Dependent on the eye and forms, eye-consciousness arises. The meeting of the three is contact. With contact as condition there is feeling. What one feels, that one apperceives. What one apperceives, that one thinks about. What one thinks about, that one mentally proliferates. With what one has mentally proliferated as the source, apperceptions and notions tinged by mental proliferation [papañca-sañña--sankha-] beset a man with respect to past, future, and present forms cognizable through the eye.... mind-objects cognizable through the mind. (M I 111f)30

The most deeply entrenched source of these recursive possibilities, which also doubles back to generate its own linguistically generated recursivity, is no doubt our sense of self as an enduring, experiencing agent. As one text declares, the notion "I am" is a proliferation; "I am this" is a proliferation; "I shall be" is a proliferation." (S IV 202f; Bodhi, 1259). The very thought "I am" is, according to the Sutta-nipa-ta, the root (mu-la) of proliferation itself.31 In other words, as long as the thought "I am" persists, so long will endless cycles of apperceptions, conceptual proliferation and further apperceptions, etc. keep spinning.

This sense of self, however, derives its compelling cogency, its enduring and endearing allure,32 from the same social and linguistic matrix other words and symbols do: symbolic representation.33 Like language, this symbolic self is a product of massive interdependency; like other relational phenomenon, it has no substantive existence in time or space. "It is a final irony," Deacon concludes (452),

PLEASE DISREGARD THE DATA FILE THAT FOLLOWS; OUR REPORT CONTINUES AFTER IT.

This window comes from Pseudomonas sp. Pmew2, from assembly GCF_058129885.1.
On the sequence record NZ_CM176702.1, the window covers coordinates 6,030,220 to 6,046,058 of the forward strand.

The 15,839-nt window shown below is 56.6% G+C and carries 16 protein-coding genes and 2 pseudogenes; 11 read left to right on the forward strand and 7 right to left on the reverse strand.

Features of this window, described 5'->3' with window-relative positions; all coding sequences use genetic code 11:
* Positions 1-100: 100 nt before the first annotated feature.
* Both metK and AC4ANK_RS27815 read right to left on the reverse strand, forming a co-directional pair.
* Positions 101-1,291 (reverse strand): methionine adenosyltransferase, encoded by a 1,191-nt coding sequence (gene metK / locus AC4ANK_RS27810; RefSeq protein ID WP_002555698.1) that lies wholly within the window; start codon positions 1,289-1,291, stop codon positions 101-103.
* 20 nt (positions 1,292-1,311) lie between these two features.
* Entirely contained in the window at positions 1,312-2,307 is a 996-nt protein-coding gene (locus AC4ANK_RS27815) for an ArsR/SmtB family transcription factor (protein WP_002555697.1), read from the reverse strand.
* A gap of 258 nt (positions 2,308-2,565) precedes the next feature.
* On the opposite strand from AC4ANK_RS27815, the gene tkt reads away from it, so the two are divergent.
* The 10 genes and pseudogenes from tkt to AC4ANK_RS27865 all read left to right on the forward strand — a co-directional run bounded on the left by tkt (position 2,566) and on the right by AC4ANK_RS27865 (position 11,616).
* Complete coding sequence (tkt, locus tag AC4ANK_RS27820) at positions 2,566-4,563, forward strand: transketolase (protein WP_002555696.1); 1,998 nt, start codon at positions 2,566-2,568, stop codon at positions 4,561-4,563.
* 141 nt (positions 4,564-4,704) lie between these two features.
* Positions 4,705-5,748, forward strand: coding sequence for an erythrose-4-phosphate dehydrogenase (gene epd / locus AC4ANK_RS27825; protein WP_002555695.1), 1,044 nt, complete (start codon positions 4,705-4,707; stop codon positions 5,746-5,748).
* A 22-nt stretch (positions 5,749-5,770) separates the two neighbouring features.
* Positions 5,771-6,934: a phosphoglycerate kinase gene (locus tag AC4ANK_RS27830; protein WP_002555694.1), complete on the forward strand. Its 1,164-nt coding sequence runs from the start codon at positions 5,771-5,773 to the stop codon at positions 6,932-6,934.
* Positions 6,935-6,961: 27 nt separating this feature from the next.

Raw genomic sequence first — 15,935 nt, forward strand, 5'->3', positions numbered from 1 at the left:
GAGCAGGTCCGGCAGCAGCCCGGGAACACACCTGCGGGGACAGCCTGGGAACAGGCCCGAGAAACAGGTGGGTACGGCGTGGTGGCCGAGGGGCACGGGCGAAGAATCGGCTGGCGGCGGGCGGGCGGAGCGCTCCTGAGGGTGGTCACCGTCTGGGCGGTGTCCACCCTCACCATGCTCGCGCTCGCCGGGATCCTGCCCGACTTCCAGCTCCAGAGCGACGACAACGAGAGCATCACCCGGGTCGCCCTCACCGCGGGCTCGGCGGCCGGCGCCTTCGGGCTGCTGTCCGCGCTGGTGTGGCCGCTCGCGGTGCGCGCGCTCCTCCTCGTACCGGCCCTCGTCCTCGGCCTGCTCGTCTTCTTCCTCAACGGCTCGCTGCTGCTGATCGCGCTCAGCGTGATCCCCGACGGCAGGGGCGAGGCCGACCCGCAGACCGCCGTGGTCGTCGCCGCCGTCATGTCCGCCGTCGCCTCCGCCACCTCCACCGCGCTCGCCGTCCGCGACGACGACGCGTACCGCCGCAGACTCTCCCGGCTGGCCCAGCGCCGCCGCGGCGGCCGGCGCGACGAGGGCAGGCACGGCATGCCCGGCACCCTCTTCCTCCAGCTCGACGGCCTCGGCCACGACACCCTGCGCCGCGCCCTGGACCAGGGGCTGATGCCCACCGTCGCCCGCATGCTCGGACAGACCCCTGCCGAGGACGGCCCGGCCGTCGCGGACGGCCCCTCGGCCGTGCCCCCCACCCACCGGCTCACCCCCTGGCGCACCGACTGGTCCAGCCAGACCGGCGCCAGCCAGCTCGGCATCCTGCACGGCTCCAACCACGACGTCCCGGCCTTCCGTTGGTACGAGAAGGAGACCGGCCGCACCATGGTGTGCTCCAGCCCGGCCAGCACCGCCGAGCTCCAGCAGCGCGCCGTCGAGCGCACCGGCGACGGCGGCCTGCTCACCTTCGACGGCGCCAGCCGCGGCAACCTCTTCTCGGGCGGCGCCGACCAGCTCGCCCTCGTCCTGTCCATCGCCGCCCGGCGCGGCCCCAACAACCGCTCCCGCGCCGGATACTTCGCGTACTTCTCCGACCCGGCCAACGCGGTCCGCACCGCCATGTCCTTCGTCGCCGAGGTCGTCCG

that it is the virtual, not actual, reference that symbols provide, which gives rise to this experience of self... it is the symbolic realm of consciousness that we most identify with and from which our sense of agency and self-control originate. [Emphasis in original]
VII. The Cognitive Unconscious as Embodied Structuring of Experience

Language and the symbolic self that language enables are also both complex results of interdependent processes which have, over time, become enstructured into enduring physiological and psychological structures. "It is the goal of most cognitive processes," Deacon declares (456), "to make information processing unconscious and automatic—as quick, easy, and efficient as possible." We must distinguish, therefore, between those immediate but intermittent processes of discerning cognitive awareness accompanied by attention, from the underlying but continuous processes operating automatically. This distinction was intimated in the two distinct formulas for the arising of cognitive awareness in Indian Buddhism thought: